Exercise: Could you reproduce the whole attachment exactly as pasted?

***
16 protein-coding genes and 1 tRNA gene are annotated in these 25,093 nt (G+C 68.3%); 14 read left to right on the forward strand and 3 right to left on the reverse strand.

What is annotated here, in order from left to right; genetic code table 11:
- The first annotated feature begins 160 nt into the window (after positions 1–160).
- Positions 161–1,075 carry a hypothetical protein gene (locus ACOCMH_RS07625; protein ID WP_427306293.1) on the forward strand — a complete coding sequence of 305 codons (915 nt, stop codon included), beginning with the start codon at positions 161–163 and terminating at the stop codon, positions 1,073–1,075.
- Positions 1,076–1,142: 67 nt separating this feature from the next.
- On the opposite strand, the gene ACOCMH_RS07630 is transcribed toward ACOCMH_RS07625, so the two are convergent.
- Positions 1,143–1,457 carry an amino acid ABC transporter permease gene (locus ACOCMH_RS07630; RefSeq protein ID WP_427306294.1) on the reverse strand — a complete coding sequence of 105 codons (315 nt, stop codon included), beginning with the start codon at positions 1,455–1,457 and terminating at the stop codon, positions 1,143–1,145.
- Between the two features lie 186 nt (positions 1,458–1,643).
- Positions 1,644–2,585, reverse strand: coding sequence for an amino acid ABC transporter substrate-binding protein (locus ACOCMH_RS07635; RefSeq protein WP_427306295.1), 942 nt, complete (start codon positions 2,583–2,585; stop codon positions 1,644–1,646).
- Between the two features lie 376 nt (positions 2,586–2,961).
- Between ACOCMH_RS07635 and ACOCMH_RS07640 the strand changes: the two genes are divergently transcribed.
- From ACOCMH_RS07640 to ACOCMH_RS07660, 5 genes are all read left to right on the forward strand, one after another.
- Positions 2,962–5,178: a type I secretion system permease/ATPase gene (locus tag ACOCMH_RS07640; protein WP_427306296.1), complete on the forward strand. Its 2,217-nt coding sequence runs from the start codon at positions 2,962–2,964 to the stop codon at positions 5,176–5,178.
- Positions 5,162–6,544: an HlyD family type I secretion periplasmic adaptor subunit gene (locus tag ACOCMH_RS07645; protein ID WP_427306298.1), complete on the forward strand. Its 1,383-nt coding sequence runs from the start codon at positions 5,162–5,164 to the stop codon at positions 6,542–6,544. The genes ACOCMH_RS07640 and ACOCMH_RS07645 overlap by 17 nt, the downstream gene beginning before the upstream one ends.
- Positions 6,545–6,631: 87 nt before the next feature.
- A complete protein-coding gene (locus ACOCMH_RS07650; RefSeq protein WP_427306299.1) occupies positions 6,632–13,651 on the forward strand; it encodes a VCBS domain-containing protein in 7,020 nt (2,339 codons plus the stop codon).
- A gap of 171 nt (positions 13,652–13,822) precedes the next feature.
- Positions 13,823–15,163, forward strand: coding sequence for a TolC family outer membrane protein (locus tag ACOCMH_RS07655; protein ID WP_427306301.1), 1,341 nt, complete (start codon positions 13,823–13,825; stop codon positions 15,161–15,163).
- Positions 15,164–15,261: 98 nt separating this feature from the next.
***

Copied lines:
16 protein-coding genes and 1 tRNA gene are annotated in these 25,093 nt (G+C 68.3%); 14 read left to right on the forward strand and 3 right to left on the reverse strand.

What is annotated here, in order from left to right; genetic code table 11:
- The first annotated feature begins 160 nt into the window (after positions 1–160).
- Positions 161–1,075 carry a hypothetical protein gene (locus ACOCMH_RS07625; protein ID WP_427306293.1) on the forward strand — a complete coding sequence of 305 codons (915 nt, stop codon included), beginning with the start codon at positions 161–163 and terminating at the stop codon, positions 1,073–1,075.
- Positions 1,076–1,142: 67 nt separating this feature from the next.
- On the opposite strand, the gene ACOCMH_RS07630 is transcribed toward ACOCMH_RS07625, so the two are convergent.
- Positions 1,143–1,457 carry an amino acid ABC transporter permease gene (locus ACOCMH_RS07630; RefSeq protein ID WP_427306294.1) on the reverse strand — a complete coding sequence of 105 codons (315 nt, stop codon included), beginning with the start codon at positions 1,455–1,457 and terminating at the stop codon, positions 1,143–1,145.
- Between the two features lie 186 nt (positions 1,458–1,643).
- Positions 1,644–2,585, reverse strand: coding sequence for an amino acid ABC transporter substrate-binding protein (locus ACOCMH_RS07635; RefSeq protein WP_427306295.1), 942 nt, complete (start codon positions 2,583–2,585; stop codon positions 1,644–1,646).
- Between the two features lie 376 nt (positions 2,586–2,961).
- Between ACOCMH_RS07635 and ACOCMH_RS07640 the strand changes: the two genes are divergently transcribed.
- From ACOCMH_RS07640 to ACOCMH_RS07660, 5 genes are all read left to right on the forward strand, one after another.
- Positions 2,962–5,178: a type I secretion system permease/ATPase gene (locus tag ACOCMH_RS07640; protein WP_427306296.1), complete on the forward strand. Its 2,217-nt coding sequence runs from the start codon at positions 2,962–2,964 to the stop codon at positions 5,176–5,178.
- Positions 5,162–6,544: an HlyD family type I secretion periplasmic adaptor subunit gene (locus tag ACOCMH_RS07645; protein ID WP_427306298.1), complete on the forward strand. Its 1,383-nt coding sequence runs from the start codon at positions 5,162–5,164 to the stop codon at positions 6,542–6,544. The genes ACOCMH_RS07640 and ACOCMH_RS07645 overlap by 17 nt, the downstream gene beginning before the upstream one ends.
- Positions 6,545–6,631: 87 nt before the next feature.
- A complete protein-coding gene (locus ACOCMH_RS07650; RefSeq protein WP_427306299.1) occupies positions 6,632–13,651 on the forward strand; it encodes a VCBS domain-containing protein in 7,020 nt (2,339 codons plus the stop codon).
- A gap of 171 nt (positions 13,652–13,822) precedes the next feature.
- Positions 13,823–15,163, forward strand: coding sequence for a TolC family outer membrane protein (locus tag ACOCMH_RS07655; protein ID WP_427306301.1), 1,341 nt, complete (start codon positions 13,823–13,825; stop codon positions 15,161–15,163).
- Positions 15,164–15,261: 98 nt separating this feature from the next.